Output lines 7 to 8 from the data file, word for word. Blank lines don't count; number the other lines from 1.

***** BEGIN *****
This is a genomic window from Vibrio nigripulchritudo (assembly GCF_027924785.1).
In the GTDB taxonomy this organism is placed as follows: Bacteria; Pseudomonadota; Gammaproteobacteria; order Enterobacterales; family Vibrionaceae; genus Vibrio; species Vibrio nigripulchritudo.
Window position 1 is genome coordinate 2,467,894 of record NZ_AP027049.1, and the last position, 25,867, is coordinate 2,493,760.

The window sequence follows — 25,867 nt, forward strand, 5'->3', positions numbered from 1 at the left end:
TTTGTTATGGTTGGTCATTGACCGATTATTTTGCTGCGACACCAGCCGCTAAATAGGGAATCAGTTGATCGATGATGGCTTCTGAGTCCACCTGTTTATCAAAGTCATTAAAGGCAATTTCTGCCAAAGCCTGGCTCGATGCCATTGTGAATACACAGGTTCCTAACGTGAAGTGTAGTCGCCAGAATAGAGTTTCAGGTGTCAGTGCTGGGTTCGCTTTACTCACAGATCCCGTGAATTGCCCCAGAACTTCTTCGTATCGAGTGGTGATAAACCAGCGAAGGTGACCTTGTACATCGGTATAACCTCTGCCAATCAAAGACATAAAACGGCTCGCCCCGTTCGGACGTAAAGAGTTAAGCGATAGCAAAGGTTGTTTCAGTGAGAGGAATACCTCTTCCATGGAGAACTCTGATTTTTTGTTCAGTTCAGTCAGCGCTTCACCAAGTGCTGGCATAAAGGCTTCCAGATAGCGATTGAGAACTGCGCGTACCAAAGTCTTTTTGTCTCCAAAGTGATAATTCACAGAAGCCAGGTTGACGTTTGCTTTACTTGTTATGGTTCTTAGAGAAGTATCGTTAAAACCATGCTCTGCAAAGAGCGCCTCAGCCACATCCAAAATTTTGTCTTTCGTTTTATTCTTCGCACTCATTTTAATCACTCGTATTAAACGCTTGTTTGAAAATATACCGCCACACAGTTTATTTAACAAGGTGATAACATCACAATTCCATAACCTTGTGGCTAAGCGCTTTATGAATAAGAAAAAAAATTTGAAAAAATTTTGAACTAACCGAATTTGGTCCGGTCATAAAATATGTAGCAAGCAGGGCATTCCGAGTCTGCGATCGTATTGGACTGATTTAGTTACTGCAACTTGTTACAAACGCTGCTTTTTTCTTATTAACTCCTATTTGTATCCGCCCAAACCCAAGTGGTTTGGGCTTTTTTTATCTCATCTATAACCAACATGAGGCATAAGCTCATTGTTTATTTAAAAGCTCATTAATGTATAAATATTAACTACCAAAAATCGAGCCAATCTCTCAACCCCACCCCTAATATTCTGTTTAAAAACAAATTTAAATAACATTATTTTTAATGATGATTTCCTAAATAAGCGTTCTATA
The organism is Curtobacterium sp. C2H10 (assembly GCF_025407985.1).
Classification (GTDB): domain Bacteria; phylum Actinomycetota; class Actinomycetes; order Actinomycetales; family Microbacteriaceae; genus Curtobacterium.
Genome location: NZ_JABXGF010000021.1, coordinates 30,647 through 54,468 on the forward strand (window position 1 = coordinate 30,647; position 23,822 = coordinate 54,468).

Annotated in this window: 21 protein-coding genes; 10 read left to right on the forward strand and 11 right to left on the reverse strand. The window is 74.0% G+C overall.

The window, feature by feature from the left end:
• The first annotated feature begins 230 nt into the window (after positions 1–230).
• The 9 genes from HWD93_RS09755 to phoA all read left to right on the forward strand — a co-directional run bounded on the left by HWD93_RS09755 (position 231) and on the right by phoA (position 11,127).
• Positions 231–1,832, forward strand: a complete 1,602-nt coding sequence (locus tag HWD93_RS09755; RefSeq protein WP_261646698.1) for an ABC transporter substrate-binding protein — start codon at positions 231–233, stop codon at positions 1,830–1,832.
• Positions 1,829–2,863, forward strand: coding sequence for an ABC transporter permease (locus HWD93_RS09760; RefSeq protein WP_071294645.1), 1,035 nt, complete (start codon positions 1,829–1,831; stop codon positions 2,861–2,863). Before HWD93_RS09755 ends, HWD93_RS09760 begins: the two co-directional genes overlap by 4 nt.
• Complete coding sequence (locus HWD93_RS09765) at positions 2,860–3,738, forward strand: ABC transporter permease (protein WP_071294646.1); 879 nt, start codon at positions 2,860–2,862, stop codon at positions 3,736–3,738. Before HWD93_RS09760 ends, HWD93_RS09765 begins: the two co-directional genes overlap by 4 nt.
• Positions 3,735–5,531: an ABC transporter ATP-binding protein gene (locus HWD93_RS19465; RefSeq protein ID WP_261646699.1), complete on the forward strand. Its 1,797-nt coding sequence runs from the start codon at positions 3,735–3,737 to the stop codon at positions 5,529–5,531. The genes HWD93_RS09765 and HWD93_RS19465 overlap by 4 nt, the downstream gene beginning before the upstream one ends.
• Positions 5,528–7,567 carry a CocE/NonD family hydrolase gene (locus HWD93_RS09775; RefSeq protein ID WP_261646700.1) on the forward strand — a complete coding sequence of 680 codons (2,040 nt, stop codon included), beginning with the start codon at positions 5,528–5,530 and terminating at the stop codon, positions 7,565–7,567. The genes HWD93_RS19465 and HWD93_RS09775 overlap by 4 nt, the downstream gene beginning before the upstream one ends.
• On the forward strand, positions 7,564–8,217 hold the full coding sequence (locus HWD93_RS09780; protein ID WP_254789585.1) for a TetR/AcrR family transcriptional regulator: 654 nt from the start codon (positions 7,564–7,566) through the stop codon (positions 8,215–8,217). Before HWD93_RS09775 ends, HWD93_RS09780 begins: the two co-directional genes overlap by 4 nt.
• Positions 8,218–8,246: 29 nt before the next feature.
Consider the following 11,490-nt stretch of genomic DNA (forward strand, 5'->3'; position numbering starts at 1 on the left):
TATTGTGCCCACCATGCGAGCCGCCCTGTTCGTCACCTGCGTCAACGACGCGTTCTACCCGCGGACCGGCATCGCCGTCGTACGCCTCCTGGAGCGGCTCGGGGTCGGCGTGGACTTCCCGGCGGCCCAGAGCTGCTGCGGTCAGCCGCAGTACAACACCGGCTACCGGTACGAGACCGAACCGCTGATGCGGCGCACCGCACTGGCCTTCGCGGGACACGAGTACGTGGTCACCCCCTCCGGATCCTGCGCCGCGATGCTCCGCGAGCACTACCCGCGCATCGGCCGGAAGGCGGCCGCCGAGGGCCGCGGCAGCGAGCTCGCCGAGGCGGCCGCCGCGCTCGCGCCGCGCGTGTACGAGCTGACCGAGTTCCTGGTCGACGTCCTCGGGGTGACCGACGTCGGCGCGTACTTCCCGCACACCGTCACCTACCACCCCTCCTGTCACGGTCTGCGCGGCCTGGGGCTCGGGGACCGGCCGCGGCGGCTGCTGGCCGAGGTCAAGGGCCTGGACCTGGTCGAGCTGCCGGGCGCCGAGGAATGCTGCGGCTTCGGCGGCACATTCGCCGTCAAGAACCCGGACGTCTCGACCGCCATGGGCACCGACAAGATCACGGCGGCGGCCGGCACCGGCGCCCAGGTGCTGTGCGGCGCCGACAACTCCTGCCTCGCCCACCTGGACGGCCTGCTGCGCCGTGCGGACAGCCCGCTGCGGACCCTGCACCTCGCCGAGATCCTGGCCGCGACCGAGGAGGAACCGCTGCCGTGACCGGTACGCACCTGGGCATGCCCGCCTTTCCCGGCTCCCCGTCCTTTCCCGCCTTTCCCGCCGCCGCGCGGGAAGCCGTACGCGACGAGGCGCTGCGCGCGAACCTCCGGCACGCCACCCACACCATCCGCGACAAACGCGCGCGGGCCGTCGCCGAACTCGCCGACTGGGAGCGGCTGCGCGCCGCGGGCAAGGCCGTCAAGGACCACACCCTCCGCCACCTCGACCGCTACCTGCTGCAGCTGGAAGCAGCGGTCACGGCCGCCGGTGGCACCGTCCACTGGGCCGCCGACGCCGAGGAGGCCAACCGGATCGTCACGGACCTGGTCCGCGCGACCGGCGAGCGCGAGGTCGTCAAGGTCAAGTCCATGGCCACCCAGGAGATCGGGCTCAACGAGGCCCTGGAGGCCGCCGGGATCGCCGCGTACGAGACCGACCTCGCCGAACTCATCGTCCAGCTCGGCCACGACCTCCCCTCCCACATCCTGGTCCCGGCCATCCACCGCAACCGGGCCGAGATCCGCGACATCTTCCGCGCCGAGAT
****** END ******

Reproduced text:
Classification (GTDB): domain Bacteria; phylum Actinomycetota; class Actinomycetes; order Actinomycetales; family Microbacteriaceae; genus Curtobacterium.
Genome location: NZ_JABXGF010000021.1, coordinates 30,647 through 54,468 on the forward strand (window position 1 = coordinate 30,647; position 23,822 = coordinate 54,468).